Monday, 20 May 2013

She said, he said

It's amazing the difference a colourway makes.  The same card in different papers can be feminine, masculine or even either.


The cards were made with one of the Spellbinders "Cut, Fold and Tuck"™ dies on double-sided paper.  The motif was matted on to a plain X-Cut frame and a patterned card with a couple of matted X-Cut Tags ready for the greeting.


The matting on this card was a paper straw sheet from The Works - it can be die-cut and takes colour well.


The cards will probably be gussied up a bit once I have someone in mind to send them to; flowers and ribbon for feminine with perhaps a pearl or three (or six or eight or ...) and gemstones to embellish a masculine card.



Sunday, 12 May 2013

Take a second look (and ignore the description on the box)

Often enough, dies are given descriptive names, especially seasonal ones.  If you squint sideways at some of them, they can be used otherwise.  For example, the newish docrafts  Build-A-Scene Vintage Hot Air Balloon, turned upside down, will be a good Christmas bauble later on this year (and the Marianne bauble dies I have would make good balloons).  I have a snowflakey border die which looked far too dynamic for a gentle snowfall.

This was for a friend with a birthday near Fireworks Night.


I used the Memory Box Frostyville Border Die™ because I thought it looked like an exuberant firework display.  I cut it from gold card, coloured the various flourishes and glued it to the front of a stepper card.  I had some deep blue glitter card for a background and rough-cut a border of houses out of black card.  The star/snowflake waste from the die was added to the sky.

Sunday, 5 May 2013

Steam Acetate

I had a better go with acetate - a good job as I had a birthday to make a card for (and a male birthday at that).  I think just about everything on this card is from docrafts - the embossing folder was a Sizzix Tim Holtz one from when docrafts were doing Sizzix (please assume the ™ symbols where appropriate).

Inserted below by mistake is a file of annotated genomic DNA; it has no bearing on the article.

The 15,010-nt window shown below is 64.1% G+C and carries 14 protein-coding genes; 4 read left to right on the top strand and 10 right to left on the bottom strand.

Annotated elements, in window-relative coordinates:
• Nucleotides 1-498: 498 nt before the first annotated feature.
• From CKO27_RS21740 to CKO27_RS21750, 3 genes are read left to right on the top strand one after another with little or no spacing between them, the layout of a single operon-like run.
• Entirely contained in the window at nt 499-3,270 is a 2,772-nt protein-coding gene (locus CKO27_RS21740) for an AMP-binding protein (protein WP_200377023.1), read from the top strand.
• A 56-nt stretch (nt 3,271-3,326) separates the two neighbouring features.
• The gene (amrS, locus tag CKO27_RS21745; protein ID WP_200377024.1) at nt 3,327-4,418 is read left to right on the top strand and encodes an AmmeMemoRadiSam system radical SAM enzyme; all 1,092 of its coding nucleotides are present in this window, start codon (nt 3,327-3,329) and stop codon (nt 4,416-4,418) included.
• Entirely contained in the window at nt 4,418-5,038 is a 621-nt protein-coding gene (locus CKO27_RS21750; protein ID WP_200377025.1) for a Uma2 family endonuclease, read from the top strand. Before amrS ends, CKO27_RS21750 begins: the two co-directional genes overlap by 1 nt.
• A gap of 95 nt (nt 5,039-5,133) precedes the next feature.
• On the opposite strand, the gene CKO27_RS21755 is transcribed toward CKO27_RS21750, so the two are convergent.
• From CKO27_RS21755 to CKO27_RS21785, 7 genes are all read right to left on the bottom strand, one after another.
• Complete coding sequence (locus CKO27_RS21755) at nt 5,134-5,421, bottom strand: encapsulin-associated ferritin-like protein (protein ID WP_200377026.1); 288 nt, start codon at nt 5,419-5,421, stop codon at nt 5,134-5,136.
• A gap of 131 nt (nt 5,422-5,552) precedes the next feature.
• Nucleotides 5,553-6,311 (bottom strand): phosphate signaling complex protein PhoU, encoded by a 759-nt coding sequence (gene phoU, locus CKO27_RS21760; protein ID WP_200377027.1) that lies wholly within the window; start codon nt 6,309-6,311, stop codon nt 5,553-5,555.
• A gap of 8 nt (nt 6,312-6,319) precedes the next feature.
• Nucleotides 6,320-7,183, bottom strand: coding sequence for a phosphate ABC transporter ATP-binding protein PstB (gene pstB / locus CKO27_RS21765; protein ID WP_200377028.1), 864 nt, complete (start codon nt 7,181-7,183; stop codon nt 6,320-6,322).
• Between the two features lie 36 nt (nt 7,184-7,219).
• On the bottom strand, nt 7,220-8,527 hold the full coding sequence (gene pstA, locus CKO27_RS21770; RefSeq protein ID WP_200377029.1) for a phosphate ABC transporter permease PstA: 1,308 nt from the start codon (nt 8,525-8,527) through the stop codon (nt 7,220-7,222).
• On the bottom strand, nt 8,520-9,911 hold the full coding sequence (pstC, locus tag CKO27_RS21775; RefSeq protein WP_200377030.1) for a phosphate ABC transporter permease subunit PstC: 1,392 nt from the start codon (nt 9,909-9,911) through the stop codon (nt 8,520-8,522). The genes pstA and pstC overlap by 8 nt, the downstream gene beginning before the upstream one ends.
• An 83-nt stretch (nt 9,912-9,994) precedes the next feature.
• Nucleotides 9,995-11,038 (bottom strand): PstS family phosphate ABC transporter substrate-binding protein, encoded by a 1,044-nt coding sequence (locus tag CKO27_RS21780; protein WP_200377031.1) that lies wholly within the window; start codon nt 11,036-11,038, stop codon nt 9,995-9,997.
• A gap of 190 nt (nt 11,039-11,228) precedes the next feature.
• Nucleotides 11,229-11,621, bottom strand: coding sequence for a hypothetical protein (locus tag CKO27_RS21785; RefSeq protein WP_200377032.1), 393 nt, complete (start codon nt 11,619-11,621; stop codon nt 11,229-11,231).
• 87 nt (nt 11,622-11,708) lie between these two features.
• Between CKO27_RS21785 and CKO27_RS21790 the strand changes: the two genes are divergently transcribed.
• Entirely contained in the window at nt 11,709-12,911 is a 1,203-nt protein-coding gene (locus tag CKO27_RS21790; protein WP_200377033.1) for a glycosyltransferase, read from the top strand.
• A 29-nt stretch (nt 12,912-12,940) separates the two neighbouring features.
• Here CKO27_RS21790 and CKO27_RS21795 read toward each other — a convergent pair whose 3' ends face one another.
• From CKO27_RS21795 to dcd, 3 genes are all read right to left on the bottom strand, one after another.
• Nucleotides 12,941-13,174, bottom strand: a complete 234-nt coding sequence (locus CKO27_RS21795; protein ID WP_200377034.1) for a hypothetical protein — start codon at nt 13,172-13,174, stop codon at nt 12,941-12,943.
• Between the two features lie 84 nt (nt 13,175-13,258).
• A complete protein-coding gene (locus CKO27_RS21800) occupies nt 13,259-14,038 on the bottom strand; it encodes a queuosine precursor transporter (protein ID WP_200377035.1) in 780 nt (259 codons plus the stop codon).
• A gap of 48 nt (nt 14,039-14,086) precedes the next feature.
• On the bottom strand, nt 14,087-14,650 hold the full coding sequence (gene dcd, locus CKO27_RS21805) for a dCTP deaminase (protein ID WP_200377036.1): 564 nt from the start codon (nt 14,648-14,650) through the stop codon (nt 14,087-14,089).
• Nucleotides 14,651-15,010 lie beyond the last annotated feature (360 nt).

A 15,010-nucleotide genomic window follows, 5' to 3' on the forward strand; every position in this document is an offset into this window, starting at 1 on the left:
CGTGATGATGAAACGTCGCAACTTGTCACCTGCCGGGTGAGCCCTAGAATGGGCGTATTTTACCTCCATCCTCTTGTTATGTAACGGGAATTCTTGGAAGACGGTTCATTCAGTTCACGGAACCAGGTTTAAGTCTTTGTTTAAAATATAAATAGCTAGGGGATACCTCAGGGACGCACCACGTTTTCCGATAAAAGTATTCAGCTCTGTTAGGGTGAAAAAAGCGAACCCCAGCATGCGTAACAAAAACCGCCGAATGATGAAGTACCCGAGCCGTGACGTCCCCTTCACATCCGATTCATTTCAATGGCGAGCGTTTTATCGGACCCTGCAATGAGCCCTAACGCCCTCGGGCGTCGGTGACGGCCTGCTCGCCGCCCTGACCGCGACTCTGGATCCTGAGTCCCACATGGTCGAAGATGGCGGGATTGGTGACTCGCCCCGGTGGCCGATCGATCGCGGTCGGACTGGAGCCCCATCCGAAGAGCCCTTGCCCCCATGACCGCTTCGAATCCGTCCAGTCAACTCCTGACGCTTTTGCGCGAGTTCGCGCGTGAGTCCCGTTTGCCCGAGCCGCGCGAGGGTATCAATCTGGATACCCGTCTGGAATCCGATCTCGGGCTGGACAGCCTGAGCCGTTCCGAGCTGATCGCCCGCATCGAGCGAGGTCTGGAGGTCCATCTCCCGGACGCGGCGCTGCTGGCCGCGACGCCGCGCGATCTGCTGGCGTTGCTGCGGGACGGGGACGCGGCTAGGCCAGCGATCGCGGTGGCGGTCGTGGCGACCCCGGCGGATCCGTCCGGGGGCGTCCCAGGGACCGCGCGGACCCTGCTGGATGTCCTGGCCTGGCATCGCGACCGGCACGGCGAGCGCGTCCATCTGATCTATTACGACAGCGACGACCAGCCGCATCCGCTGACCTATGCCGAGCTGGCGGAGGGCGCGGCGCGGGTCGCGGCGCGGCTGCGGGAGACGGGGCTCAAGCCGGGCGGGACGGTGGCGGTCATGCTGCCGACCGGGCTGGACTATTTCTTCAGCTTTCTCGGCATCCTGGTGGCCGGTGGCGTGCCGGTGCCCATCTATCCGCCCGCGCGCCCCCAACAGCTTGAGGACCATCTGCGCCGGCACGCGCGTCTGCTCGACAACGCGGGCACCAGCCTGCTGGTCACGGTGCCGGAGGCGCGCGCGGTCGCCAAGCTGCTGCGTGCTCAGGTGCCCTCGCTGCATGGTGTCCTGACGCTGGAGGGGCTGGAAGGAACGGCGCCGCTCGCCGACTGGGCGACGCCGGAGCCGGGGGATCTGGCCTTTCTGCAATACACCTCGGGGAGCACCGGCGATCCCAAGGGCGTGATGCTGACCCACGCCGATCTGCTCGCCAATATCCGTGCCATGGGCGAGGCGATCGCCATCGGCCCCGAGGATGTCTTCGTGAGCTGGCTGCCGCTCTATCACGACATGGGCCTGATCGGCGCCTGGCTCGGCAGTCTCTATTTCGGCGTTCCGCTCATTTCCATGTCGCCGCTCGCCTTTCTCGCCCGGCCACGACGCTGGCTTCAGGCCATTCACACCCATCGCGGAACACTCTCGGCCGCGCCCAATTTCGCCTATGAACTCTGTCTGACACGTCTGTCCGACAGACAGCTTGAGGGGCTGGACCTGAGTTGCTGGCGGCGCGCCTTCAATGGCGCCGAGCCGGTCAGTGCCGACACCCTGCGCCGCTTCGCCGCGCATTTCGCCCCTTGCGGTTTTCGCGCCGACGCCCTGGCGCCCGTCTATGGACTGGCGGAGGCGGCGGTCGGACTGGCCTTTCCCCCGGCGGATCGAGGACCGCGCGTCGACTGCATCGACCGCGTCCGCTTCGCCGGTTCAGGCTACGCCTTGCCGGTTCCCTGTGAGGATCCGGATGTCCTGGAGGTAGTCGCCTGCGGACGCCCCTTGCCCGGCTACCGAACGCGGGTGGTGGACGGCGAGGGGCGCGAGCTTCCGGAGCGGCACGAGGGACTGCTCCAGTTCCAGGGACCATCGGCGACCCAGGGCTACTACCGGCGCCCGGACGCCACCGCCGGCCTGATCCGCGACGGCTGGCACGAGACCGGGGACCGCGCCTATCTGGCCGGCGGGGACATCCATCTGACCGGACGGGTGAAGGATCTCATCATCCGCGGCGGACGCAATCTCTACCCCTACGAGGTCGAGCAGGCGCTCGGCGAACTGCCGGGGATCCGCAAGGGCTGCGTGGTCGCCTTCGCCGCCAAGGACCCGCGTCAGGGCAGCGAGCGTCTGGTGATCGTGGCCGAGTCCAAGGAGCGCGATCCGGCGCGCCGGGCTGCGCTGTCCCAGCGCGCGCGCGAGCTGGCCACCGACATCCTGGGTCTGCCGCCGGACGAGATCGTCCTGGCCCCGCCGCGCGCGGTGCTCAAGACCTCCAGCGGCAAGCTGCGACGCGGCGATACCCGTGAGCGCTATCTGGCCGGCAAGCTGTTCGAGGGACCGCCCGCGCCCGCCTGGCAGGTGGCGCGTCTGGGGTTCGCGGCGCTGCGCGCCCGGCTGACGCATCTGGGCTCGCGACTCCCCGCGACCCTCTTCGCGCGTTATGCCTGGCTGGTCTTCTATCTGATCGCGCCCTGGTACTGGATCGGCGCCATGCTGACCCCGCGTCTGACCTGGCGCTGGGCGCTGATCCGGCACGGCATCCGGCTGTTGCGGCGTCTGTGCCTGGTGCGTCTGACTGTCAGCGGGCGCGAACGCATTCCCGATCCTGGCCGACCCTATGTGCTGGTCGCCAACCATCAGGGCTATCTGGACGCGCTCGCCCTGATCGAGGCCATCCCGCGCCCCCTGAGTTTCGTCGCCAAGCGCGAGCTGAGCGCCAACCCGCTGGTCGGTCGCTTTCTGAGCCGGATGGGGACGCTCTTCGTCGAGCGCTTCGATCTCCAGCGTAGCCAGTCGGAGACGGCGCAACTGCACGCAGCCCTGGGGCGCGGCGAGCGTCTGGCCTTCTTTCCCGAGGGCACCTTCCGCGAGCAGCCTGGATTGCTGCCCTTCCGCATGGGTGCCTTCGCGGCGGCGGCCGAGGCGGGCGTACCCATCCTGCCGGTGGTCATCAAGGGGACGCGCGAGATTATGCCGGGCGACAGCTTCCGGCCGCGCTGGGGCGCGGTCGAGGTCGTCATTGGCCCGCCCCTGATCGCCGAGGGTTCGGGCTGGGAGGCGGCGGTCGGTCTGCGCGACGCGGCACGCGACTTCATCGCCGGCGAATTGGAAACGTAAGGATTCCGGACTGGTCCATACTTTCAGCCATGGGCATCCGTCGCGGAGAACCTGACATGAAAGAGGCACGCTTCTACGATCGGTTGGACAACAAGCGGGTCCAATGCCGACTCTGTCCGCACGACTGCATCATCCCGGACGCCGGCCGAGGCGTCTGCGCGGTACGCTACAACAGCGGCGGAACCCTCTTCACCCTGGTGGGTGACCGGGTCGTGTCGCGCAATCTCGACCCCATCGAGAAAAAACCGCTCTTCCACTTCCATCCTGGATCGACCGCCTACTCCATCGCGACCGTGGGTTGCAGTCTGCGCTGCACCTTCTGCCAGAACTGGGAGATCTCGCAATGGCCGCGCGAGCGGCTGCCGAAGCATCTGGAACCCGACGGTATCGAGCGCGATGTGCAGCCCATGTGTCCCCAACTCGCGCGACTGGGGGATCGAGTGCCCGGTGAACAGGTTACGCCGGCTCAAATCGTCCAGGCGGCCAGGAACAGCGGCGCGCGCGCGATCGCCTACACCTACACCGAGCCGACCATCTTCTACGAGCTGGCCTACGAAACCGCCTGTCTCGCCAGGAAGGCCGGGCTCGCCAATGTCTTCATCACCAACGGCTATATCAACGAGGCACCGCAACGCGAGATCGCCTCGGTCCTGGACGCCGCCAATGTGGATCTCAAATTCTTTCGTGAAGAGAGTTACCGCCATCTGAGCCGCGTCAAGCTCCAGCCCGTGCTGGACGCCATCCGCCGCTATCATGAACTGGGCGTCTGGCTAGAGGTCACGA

I used some dark blue core'dinations card for the first layer and cut a circle and tag out of it before layering some Chronology backing paper over it. What you can't see, you don't miss.  I stamped the astrolabe from the cover gift stamp and cut it out, including cutting the middle bits; once coloured, this was glued onto the circle I'd liberated from the dark blue card.


I embossed the acetate with a clock/watch folder and put the astrolabe and message tag on top - putting the double-sided tape under the toppers so it wouldn't show through.

Sunday, 28 April 2013

Playtime

A couple of weeks ago, the Craft Barn which was in Lingfield, moved to just outside Redhill and had a whole lot of demonstrators to celebrate.  I was quite taken by the Exploding Box one of them did.  I've seen Exploding Boxes before, usually three nesting boxes, and hadn't quite seen the charm, but this was something different.

video


This weekend I was crafting with a group of friends and decided to try it.

The base of the box is only two inches square and the sides are three inches high, so it can be cut from an eight by eight inch square.  Score three inches in from each side and cut out the corners leaving a cross shape.  One of the corner pieces will make a lid (just add a smidge - two thicknesses of card plus a sliver  - to the two inches of the top).


I used one of the smaller dies from the Spellbinders Romantic Rectangles™ on some plain card and used it to frame a pretty floral.  These (eight) pieces were stuck on the sides of the box, inside and out.